So one of our readers asked us this question the other day: Ancient Greek men thought the ideal male body possessed a small penis. Do we have any idea what Greek women thought?


This is a pretty interesting topic, so I did a little reading on it. And it’s true, many visual Greek depictions feature small penises. But they also feature large ones too (McNiven 10). Context is relevant: in an erotic context, penises are obviously erect and generally larger, so the Greek artistic depictions leave the possibility that Greek men had tastefully moderate sized penis in public, but were still gloriously masculine in private (10). The Greeks were greatly concerned with the difference between public and private conduct, and Greek men may very well have been quite prudish (Garland 112). The ideal Greek penis apparently was “small, thin, and had a pointed foreskin”,* which the Greeks believed was best for reproductive purposes since its semen, travelling a shorter distance, would lose less heat (McLaren 3-4). However, the symbol of the erect penis represented masculinity and power, and was depicted often in public spaces (4). The Greeks were very concerned with moderation in sex, and this actually extended to their views on penis size, where too big a penis was not moderate and was therefore morally “bad”, hence the depiction of the large penis on Satyrs and the like (McNiven 14). Due to the relationship between moderation and penis size in art, large penises were associated with hubris, a criminal sort of violence, and drunkenness (McNiven 14). So from what I’ve read, it might be not so much that all Greeks had small penises as that they viewed a flaccid, non-aggressive penis as a more appropriate public ideal, moderate and “civilised”.

As for women, we don’t really know what they thought (unfortunately their ‘voice’ has not come through much in the literary sources), but we do know that an extreme emphasis was placed upon virginity and fidelity in citizen women, so they were unlikely to sleep around, with rare exceptions, such as with Alcibiades (Garland 112). The other women that Greek men, married or not, would sleep with (slaves and prostitutes), weren’t really free to pick their sexual partners anyway. A man who “sought to please” or was a passive partner, even with a female, was considered effeminate (McLaren 5). However, the Greeks also thought that younger women might be too much for older men, due to the former being sexually demanding: Plutarch even claimed that under Athenian law, a woman could demand her husband have sex with her at least three times a month (McLaren 7). The Greeks viewed sex (especially semen) as important for health, so it was not that important that women enjoyed sex (8). Men were taught to use sex as a method of control and establishing dominance rather than pleasure (23). It’s unlikely that women got a lot of pleasure from many of their sexual encounters, but they also probably didn’t expect to. They must have also believed sex to be important for their health, and valued their role, critical to the state, as child-bearers and mothers. Perhaps the work of Sappho can elaborate on female views on the matter, but I haven’t read her.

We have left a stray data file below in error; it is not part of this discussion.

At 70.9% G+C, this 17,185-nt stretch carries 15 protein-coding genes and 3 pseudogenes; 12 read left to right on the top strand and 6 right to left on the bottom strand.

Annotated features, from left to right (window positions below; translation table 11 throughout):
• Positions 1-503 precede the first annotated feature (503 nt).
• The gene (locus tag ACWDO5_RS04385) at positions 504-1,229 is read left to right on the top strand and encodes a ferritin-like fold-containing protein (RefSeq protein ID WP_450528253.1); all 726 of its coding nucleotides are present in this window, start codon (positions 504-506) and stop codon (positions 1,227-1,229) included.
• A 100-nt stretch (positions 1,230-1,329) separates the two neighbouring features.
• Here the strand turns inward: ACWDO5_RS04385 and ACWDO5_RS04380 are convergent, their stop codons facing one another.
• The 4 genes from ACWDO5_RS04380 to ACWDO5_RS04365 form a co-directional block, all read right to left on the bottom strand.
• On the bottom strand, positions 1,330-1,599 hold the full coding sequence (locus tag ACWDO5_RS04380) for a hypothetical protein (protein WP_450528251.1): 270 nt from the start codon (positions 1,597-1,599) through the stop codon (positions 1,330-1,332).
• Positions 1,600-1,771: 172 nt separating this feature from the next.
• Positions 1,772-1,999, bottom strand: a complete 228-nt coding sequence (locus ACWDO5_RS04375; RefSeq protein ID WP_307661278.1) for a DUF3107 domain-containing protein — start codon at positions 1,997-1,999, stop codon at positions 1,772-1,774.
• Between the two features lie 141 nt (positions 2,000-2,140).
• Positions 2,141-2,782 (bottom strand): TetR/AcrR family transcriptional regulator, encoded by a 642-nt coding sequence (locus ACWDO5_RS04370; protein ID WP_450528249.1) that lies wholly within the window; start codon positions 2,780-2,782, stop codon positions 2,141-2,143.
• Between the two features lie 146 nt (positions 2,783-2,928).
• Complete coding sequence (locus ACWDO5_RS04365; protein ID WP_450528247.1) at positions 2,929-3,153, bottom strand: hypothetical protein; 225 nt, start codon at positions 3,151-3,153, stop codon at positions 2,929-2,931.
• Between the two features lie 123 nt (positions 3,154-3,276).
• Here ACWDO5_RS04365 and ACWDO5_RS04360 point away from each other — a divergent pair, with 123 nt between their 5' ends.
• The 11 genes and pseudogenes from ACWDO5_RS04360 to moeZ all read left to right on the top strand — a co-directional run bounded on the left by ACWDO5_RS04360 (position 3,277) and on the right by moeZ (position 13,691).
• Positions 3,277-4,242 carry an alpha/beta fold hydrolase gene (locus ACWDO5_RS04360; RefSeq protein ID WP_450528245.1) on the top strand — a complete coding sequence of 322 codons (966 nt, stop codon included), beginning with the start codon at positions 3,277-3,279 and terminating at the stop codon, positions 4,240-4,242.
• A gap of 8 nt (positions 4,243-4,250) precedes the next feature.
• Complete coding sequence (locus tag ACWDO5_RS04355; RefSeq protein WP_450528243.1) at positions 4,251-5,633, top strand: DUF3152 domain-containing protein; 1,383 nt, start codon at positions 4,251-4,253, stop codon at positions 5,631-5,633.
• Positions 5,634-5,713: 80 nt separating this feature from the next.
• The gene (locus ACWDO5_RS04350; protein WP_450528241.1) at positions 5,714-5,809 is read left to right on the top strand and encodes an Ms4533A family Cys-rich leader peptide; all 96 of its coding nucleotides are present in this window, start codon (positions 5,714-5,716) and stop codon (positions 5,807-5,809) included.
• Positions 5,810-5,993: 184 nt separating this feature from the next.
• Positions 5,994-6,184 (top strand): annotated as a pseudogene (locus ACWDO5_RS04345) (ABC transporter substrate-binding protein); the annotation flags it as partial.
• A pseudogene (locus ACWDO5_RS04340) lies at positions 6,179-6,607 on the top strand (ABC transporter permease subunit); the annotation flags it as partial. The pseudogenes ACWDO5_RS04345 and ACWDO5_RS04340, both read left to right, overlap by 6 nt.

So the Greek ideal of a small, flaccid penis was a theoretical, moral convention. I’m not sure it necessarily reflected their actual, average penis size in the bedchamber: aside from the obvious, a flaccid and an erect penis were considered to be very different things. Greek men did not take their pride in sexual performance from any ability to please their partner, but merely as a reaffirmation of their superior status as citizen men. Greek citizen women would almost universally never have slept with anybody but their citizen husband, and women were deliberately kept away from the sight of naked male athletes (Garland 112) so they probably wouldn’t have many ‘penis snapshots’ to compare their husband to. As members of their society, shaped by its mores, Greek women probably had the same views on penis size as Greek men, so aside from the fact they would probably be horrified by seeing any naked penis aside from their husband’s, they would not necessarily have been excited by the thought of a bigger penis. Additionally, even if we assume that a larger penis is better for a woman’s pleasure, women were not supposed to ‘enjoy’ sex too much (though the trope was that they wanted it anyway, so I dunno). As such, maybe it wouldn’t have mattered to women anyway. A woman might have a different perspective but, alas, I am not one of those.

*As an aside, the Greeks (and Romans) also seem to have valued large foreskins (Hodges 405). Greek nurses apparently used swaddling to shape the scrotum and elongate the foreskin (McLaren 3).


Garland, Daily Life of the Ancient Greeks, 1998.

Hodges, The Ideal Prepuce in Ancient Greece and Rome: Male Genital Aesthetics and Their Relation to Lipodermos, Circumcision, Foreskin Restoration, and the Kynodesme, 2001.

McLaren, Impotence: A Cultural History, 2007.

McNiven, The Unheroic Penis: Otherness Exposed, 1995.

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